#EdenLit - Lessons: Capitalization

#EdenLit - Lessons: Capitalization

Airen Wolf Airen Wolf
Capitalization Rules

First of all, you capitalize some words on the plaque of the Capitol Building! So, capital refers to a city that is a seat of government, wealth in the form of money, an upper case letter, and a form of punishment....and there are actually many more definitions of this spelling of the word.
Capitol is almost always the building where government happens. So remember that if you aren't talking about a building you are probably going to need the word CAPITAL.

Now let's talk about what actually needs to be capitalized! In English we capitalize proper nouns. These are people, places, and things that have specific names.
For example: You live in a regular old house but the President lives in the White House.
Not all white houses are the White House. You get the idea! Generally if you are using generalizations then you don't need to capitalize. If you are talking about a certain specific noun then you will need to capitalize.

There are as many as 11 rules of capitalization or as few as 3 rules depending on how you group the rules.
*First letter of a sentence- it should go without saying that you ALWAYS capitalize the first word of a sentence...except when writing poetry or taking literary license. When writing formally, however, all first letters of sentences must be capitalized. If the sentence is a quotation inside of a larger sentence, you should capitalize the first letter but only if it is a complete sentence. If it's a phrase or paraphrase and it fits neatly if is not necessary to capitalize the first letter.

For example: The horse trainer said, "Take your horses in that direction," and gestured vaguely.
The horse trainer suggested we "take them that way," and gestured vaguely.

* The pronoun "I" - In formal writing, such as reviews of products, the pronoun "I" is ALWAYS capitalized, without exception. Other pronouns are only capitalized when they begin a sentence. Notable exceptions are the pronouns "He" and "She" when used to refer to deity.

*Names (people) - You capitalize the first, middle and last names of people. You will also capitalize the suffixes and titles as well.

For example: Martin Luther King Jr., Alexander the Great, Airen Wolf, Mr. John Smith, Dr. Joseph White

Titles can be Mr., Mrs., Dr., etc but they also apply to times when you use a title to refer to a person as though it were their full name: President Obama. When we refer to him in this manner we are saying the title and his last name as though it were his full name. If we were to mention that Barack Obama is president of the United States we would not capitalize "president".

*Names (bodies of water) - Again if you are talking about a specific river, ocean, lake, stream you capitalize the name. If you simply mean any generic body of water then you do not capitalize the word.

For example: Missouri River, Indian Ocean, Cripple Creek

*Names (buildings, monuments, tunnels, bridges)- Even man made objects can have specific names used to describe them. These are capitalized!

For example: the Sears Tower, the Statue of Liberty, the Lincoln Memorial, the Hanging Gardens of Babylon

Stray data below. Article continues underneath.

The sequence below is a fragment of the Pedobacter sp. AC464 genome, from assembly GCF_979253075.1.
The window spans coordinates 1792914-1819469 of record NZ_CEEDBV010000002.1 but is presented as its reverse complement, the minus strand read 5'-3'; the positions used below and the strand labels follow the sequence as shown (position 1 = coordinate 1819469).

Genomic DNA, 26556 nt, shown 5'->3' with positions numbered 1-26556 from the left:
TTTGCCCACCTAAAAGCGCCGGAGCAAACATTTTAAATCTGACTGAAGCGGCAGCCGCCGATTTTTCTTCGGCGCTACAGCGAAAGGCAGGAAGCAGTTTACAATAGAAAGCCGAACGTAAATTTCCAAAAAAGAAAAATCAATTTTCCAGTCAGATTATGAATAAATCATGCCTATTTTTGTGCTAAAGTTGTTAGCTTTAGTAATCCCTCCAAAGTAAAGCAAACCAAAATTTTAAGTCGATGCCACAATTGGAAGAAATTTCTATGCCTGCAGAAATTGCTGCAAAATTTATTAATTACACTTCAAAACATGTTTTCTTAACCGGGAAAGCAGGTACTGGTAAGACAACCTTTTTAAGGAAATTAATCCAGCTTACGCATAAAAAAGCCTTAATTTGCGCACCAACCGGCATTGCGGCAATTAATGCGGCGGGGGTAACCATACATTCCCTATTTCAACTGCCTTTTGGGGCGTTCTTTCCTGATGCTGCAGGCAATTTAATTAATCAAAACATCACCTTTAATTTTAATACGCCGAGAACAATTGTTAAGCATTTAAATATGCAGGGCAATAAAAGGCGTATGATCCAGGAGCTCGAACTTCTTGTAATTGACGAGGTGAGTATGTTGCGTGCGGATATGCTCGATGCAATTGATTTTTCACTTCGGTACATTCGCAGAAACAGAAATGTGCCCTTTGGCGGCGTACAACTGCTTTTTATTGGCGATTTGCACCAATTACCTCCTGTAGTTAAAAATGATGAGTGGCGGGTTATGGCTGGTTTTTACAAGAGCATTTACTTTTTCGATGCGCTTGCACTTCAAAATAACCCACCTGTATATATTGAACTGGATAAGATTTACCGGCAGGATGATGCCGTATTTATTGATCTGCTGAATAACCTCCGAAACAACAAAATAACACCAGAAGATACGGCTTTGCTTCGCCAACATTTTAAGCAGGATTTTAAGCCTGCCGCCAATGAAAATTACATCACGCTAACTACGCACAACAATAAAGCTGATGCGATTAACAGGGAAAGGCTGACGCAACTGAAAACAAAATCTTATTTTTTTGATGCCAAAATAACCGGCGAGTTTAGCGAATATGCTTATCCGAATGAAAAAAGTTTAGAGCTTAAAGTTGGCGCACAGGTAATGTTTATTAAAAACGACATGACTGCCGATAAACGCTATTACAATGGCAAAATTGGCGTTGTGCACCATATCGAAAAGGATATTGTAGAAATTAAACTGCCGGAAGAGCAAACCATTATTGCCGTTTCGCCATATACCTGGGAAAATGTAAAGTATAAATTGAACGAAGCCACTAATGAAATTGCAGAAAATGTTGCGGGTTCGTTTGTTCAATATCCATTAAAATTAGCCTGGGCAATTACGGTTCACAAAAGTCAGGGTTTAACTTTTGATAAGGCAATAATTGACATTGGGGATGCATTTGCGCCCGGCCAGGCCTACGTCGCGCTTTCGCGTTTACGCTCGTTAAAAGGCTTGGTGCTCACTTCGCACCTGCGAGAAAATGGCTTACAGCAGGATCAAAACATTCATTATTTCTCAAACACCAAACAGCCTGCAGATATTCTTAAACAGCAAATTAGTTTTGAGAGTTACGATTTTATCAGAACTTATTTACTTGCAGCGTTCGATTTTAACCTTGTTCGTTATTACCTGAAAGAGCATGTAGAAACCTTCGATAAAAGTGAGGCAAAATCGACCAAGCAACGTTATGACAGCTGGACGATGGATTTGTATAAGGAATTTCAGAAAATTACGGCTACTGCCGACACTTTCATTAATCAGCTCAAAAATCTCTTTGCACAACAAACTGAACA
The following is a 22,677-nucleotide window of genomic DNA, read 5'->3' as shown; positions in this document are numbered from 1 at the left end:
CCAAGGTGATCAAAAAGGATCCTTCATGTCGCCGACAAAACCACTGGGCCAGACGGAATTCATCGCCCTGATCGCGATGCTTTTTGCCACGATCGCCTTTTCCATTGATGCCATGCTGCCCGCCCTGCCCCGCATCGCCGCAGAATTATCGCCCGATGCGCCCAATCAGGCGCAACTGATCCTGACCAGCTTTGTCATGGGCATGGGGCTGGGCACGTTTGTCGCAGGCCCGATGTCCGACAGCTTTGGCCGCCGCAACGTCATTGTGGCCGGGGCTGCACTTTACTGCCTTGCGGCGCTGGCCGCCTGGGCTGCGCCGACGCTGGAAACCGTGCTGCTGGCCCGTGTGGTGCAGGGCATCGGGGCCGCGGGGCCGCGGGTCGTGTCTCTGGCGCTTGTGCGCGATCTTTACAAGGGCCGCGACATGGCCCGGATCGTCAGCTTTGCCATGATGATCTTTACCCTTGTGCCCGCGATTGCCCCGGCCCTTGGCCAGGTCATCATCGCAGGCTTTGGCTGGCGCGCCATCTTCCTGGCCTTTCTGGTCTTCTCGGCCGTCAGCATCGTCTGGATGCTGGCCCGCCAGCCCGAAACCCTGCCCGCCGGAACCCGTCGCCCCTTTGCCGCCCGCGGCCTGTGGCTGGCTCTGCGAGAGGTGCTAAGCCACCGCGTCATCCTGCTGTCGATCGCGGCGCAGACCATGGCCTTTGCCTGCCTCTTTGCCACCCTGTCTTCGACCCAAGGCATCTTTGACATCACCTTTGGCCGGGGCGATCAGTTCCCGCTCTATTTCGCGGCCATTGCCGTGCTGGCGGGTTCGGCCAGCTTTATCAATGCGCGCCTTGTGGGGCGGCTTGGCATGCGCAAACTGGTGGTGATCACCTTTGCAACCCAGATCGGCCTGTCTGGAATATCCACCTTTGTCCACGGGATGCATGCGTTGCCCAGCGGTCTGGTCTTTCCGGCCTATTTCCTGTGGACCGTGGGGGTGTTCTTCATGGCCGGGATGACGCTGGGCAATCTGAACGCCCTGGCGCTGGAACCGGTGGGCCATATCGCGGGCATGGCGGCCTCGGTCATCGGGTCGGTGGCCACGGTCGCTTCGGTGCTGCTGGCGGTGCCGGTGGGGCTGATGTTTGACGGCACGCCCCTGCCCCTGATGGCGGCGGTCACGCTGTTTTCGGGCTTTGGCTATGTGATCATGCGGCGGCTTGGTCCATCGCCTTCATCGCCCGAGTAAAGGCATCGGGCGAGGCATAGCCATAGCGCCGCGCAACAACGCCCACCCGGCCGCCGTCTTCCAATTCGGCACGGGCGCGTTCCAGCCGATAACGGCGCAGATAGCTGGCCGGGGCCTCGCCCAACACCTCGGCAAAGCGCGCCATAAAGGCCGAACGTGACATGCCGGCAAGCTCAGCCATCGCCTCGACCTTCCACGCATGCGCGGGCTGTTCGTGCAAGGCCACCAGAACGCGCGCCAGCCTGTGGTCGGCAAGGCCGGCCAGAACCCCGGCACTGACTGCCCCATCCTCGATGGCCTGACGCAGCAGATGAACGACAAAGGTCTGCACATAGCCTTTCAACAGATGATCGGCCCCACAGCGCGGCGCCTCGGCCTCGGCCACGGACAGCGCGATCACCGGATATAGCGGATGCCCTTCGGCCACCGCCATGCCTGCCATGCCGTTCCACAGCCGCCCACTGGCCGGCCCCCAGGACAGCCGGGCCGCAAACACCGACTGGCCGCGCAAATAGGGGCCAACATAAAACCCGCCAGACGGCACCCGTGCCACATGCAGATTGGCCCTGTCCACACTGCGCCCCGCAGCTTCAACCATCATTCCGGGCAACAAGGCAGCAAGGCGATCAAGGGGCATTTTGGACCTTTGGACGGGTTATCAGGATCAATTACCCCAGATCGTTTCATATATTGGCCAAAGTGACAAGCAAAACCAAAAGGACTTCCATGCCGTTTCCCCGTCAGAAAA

Notice that the word "the" is not capitalized as it is not part of the proper name.

*Names (streets)- You will need to capitalize the actual name of the street (Oak) and the type of road (Street, Boulevard, etc.). Both parts of the name are needed to form the entire name of the road: Oak Street.

*Names (types of schools)- If you are talking about a specific school by it's proper name then the entire name must be capitalized.If you abbreviate the name of the school, such as the monstrosity of a name of the high school I attended, you will need to capitalize each of the first letters of the words: NBCRHS. If you are referring to elementary school, grade school, high school, college etc. in general terms, you do not need to capitalize the word.

For example: Harvard University, Northern Burlington Country Regional High School, State Fair Community College, and Happy Valley Elementary School

*Names (political divisions: continents, regions, countries, states, cities, and towns)- When you refer to a specific region (such as the Midwest) you capitalize. Again, it is only when you are referring to the proper name of a specific area use capitalization.

*Titles of books, movies, magazines, newspapers, articles, songs, plays and works of art- If you refer to the proper name of the specific book, movie, newspaper etc. you use capitalization. Now, if the proper title of the work begins with "the" you should capitalize.

For example: The Washington Post, The Ethical Slut, and The Crucible.

If the first word of the proper title or name begins with "a" or "an" then it is capitalized. Likewise if a preposition is the first word you must capitalize the word.

For example: An Exposition on Inflationary Cosmology, Of Mice and Men
Notice that I do not capitalize prepositions in the middle of a title: of, on, the, etc.

For a quick and easy cheat sheet:
*Is it the first letter of a sentence? Capitalize!
*Is it the pronoun I? Capitalize!
*Is it the proper name of a person, place or thing? Capitalize!
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Adriana Ravenlust Adriana Ravenlust
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